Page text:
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John Diamond
by Leon Garfield


Farrar, Straus and Giroux, 1980, 2001
$18.00 hardcover
178 pages


Dust jacket illustration by Bret Helquist; used with permission of FSG. A pocket watch with a secret . . . .
A hidden treasure worth ten thousand pounds . . . .
A family fortune earned by another man's ruin . . . .

It's this third item that starts 12-year-old William on his adventure in 18th century London. He wants to apologize to Alfred Diamond, the man his father cheated twenty years earlier. Mr. Diamond is dead now, but the lawyer's clerk knows his son John, and if William can come to a certain pub at eight something might be arranged.

There is far more to this affair than William ever guessed. Suddenly everyone wants to know about a treasure of ten thousand pounds. Suddenly a gang of street urchins seems out for William's blood. John Diamond proves frustratingly elusive and when William finally does catch up with him there is this unpleasant realization: John Diamond wants no apology from William. He wants revenge..

John Diamond is a satisfying bit of historical skullduggery. Leon Garfield's novel has as many twists as the fog-shrouded London of William's adventure, but he blithely turns any further expectation for plot conventions on their collective ear. After a slowish beginning it is William's obsession with his father's guilt that drives the story, and his naivete often disguises the danger of his circumstances. Ironic symmetries of plot abound. There are not mistaken identities so much as no one fitting into the roles in which William's imagination has cast them. All is resolved by the end, if not necessarily to the satisfaction of the characters; and yet more than one person is better off because of William's misguided adventure. Throughout the book runs a dry, subtle humor: sometimes cynical commentary, sometimes low key word play, and sometimes outright farce.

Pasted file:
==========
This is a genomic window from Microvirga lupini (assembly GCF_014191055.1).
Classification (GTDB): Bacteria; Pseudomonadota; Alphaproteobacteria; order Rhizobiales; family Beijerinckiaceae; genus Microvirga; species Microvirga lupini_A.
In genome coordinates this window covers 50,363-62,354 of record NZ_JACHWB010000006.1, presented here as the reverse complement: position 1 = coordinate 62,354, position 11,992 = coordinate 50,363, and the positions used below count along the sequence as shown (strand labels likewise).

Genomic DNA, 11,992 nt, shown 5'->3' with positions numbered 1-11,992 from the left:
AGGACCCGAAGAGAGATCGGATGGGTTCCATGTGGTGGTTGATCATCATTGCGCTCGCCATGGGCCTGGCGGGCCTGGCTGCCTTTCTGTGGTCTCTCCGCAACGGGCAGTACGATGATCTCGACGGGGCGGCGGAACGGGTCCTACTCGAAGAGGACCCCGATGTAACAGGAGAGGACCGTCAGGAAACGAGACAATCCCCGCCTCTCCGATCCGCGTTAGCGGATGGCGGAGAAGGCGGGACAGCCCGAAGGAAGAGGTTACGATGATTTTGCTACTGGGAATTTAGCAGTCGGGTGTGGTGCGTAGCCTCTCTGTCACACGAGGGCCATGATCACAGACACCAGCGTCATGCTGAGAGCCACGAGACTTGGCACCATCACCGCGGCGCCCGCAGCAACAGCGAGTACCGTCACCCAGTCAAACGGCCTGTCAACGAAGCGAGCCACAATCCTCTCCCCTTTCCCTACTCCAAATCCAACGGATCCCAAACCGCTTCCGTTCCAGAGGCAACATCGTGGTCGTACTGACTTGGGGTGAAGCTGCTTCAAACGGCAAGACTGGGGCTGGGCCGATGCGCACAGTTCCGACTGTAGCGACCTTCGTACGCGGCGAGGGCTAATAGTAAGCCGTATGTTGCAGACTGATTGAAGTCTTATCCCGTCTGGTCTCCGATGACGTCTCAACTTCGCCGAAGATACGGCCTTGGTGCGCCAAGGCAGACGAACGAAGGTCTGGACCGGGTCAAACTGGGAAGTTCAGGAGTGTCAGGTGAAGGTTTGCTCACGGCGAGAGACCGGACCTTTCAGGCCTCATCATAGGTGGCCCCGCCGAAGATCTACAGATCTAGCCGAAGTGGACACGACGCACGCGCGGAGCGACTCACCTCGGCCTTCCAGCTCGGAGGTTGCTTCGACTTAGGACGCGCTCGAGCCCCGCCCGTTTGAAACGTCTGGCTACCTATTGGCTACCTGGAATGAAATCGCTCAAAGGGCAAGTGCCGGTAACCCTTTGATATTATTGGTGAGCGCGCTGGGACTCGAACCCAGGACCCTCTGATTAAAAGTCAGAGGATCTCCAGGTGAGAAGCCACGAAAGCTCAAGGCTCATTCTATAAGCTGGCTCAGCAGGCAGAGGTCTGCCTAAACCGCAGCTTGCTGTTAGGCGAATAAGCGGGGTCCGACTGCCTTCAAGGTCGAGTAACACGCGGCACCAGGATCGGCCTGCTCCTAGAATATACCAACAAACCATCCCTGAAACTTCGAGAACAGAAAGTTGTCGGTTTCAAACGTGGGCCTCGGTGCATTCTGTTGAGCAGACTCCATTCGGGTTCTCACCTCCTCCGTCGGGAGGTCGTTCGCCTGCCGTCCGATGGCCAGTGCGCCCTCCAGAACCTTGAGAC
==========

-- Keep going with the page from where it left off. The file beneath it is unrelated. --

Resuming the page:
John Diamond was first published in the United States in 1980 with
the title Footsteps. Leon Garfield died in 1996.

Dust jacket illustration by Bret Helquist; used with permission of FSG.

Reviewed by Wendy Morris. © 2001 by Wendy Morris

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